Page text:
Seven Sins in Real Estate Investing

Success in real estate investing requires a big ask of first-time investors and veterans alike, avoiding apparent mistakes.  In real estate investing, the pendulum often swings its entire reach.  At any time, the pendulum swing can include any or all of the following:

  • Swings in price (buyers disappear as they flee to liquidity, buyers are plentiful, which means if you sell, there's no place to reinvest)
  • Economic devastation based on investor sentiment (whether real or imagined)
  • Occupancy issues (because of new competition or job losses)
  • Competition for property to purchases (based on product availability - finding nothing to buy that makes economic sense)
  • Availability of financing - piercing the eye of the needle in real-time even when banks change the rules based on their risk appetite
  • Changes in interest rates (when increases in interest rates making the costs of borrowing too high or when lower interest rates compress cap rates)

Avoiding mistakes in real estate investing requires a balanced approach to your implied real estate strategy. People change far more than real estate changes. They decide, individually and collectively, about what's happening in the marketplace and if they will be willing participants. The only other alternative is becoming an unwilling participant in the form of being on the wrong end of a disposition or forced sale.

A pendulum with little swing reflects a market in balance. How unusual is that? Very unusual. Will someone tell me what's going to happen next? Please! A market that can't find its footing is apt to drift and produces that deer-in-the-headlights feeling.

Normal Times Will Happen (Occasionally)

Many investors so are accustomed to the constant flux that when stability arrives, it is unrecognizable. Granted, real estate does not love or feel.  Nor should it be treated as a family member.  But very often, it can require only nominal tinkering.  Not to be left alone unattended, of course, but unobstructed from producing positive financial results.

You will occasionally see a market in balance, but this seems to be the exception.  We are all still so jumpy from the constant flexing that a market in balance makes us feel like the farmer in John Grisham's book A Painted House; there is always something to cause worry.

Wait, hold that thought. Let's say your assets are in a stable market, expectations are for continued stability, and the asset meets your financial expectations. Do you buy, hold, or sell - this can't be right!  Stability?  What an unusual thing!

The playbook of success in real estate investing and avoiding real estate investing mistakes are two sides of the same coin. The following missive represents what people do that gets in the way of success in real estate investing.  It's not a complete list.  We humans, after all, seem always to find new ways to fail.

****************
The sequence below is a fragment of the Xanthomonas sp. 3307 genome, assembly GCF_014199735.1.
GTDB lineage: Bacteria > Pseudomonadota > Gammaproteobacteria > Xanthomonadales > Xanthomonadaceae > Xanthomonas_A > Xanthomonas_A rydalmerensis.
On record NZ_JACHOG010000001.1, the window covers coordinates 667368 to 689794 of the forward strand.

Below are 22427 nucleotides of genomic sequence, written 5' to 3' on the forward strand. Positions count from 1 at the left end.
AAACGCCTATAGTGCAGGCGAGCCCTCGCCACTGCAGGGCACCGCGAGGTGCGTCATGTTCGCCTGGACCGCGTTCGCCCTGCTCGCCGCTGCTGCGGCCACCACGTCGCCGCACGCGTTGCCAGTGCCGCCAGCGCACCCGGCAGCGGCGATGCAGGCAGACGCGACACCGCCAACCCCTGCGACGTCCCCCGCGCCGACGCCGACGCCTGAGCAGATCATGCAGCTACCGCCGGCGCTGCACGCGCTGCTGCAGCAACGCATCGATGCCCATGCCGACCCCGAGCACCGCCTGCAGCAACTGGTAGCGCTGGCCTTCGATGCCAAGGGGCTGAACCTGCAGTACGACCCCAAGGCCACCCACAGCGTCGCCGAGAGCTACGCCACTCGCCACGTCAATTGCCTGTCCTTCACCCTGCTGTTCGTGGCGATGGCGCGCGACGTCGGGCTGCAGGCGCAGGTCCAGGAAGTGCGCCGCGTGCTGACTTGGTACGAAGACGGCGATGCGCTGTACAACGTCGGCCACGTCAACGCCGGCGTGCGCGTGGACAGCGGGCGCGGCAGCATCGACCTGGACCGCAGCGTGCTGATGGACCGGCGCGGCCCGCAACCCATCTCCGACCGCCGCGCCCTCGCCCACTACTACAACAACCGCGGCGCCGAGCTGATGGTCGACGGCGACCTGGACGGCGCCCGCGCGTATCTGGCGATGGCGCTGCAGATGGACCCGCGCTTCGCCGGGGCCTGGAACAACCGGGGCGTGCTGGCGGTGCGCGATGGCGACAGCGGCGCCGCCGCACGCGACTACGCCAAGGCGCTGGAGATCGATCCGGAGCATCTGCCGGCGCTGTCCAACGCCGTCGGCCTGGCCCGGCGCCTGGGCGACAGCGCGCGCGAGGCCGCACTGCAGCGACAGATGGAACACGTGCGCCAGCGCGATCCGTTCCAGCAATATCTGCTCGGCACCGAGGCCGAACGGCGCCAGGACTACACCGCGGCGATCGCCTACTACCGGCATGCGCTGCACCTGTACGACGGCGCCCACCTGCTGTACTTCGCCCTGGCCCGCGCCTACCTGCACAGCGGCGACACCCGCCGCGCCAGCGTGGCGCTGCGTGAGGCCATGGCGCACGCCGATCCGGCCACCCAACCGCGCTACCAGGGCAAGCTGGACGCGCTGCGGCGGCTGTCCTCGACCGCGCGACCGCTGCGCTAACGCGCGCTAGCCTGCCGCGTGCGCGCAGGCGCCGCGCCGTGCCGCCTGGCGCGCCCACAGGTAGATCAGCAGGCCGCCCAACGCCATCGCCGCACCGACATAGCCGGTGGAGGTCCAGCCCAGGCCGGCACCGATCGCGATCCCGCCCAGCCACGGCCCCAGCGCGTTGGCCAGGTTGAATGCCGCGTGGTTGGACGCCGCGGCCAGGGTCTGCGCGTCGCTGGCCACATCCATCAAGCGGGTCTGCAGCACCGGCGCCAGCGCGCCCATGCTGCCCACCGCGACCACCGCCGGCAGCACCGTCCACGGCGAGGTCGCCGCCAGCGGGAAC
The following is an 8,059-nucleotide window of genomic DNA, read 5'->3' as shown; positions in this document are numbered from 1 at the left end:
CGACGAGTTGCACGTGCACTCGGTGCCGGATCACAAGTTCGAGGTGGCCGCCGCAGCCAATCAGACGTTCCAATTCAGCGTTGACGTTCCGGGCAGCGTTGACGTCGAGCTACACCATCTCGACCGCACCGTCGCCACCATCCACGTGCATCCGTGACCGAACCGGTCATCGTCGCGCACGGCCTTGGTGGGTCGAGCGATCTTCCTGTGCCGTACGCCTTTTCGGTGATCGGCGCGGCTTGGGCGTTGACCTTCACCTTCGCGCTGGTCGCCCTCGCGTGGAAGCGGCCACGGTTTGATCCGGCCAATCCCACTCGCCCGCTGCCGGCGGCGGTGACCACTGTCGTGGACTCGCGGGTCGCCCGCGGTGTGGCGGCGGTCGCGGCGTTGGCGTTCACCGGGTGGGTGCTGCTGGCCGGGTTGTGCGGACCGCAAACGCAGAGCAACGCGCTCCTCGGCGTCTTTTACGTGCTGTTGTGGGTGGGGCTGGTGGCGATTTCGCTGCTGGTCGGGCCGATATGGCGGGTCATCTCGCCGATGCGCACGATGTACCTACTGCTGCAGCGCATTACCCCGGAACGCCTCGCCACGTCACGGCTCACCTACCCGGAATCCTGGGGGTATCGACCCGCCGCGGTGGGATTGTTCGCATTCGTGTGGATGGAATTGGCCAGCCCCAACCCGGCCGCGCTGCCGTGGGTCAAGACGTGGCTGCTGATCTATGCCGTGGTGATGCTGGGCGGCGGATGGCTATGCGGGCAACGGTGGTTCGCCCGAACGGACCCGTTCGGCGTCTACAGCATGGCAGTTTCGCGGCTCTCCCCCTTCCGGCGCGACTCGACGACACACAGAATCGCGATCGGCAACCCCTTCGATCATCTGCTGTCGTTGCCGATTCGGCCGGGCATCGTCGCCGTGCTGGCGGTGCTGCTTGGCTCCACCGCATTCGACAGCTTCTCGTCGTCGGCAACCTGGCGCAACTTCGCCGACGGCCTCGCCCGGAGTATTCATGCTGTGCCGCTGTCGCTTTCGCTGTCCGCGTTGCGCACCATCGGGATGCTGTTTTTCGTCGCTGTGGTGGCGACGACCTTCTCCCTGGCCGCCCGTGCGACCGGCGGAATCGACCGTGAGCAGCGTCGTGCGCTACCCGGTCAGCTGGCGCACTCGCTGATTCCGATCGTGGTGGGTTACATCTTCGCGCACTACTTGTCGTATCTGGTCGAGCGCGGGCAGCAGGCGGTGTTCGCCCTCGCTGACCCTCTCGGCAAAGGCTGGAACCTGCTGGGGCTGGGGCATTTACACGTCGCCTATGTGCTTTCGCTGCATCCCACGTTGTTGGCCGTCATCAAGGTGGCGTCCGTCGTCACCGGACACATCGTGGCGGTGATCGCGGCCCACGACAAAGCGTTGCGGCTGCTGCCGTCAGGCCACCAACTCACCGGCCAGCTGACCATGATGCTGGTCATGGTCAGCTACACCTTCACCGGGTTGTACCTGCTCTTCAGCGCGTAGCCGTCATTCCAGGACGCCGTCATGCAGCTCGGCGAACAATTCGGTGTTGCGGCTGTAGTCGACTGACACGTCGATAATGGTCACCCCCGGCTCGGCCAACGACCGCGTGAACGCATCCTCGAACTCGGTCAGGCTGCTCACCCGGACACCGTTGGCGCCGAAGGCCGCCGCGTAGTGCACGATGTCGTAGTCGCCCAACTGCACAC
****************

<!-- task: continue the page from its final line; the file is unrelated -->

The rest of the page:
real estate investing mistakes

The Seven Sins in Real Estate Investing

Greed (ignoring the fairness principle)

In life and real estate, there is always the potential for litigation. Some people operate under the belief that a transaction that is fair to both parties is a quality objective.  Other people, not so much.  For some, their aim in life is to crush, diminish, and peel the deal to the nth degree exclusively to benefit their side.

There is nothing you can do to stop such a person from acting in this manner other than deciding to take a pass on doing business with them and seek the next opportunity to buy/sell/transact with others operating more in alignment with the fairness principle.

Nothing wrong with hard/tough negotiations. But there is a line that makes the entire process near impossible.  If you decide to stay in the mix, well, then pick your fox hole and ready for a fight.  Welcome to business as usual for all too many people.

Example:  A real estate syndicator was buying up small apartment complexes (under 100 units) in Los Angeles.  He expanded to Las Vegas and needed a new team of advisors.  The real estate attorney he settled on had some red flags flashing from the beginning, but he was engaged in a hurry.  The attorney was nothing but a problem from the get and became an impediment to getting deals closed.

In frustration, the syndicator flies to Las Vegas face-to-face.  It is a contentious meeting.  They decide to part company.  As they are closing out the meeting, the syndicator asked the attorney, "why is it you are so hard to work with?".  The response was, "I just am.  But you knew that when you hired me."


Why are you selling/buying?  Did you run out of things to do? Was Starbucks closed that day?  All the re-runs on cable boring and the cash flow just seemed too darn stable - this is why you are trading assets?  Some owned deals are just stellar - as-is - no changes necessary.

Sure, there are capital expenditures to address.  Yes, bad debt and evictions occur (that's part of being in this business).  But please, do not sell for a non-business reason or to create some excitement in your life.  Make a business decision, not an I-need-a-new-project decision.

boredom real estate investments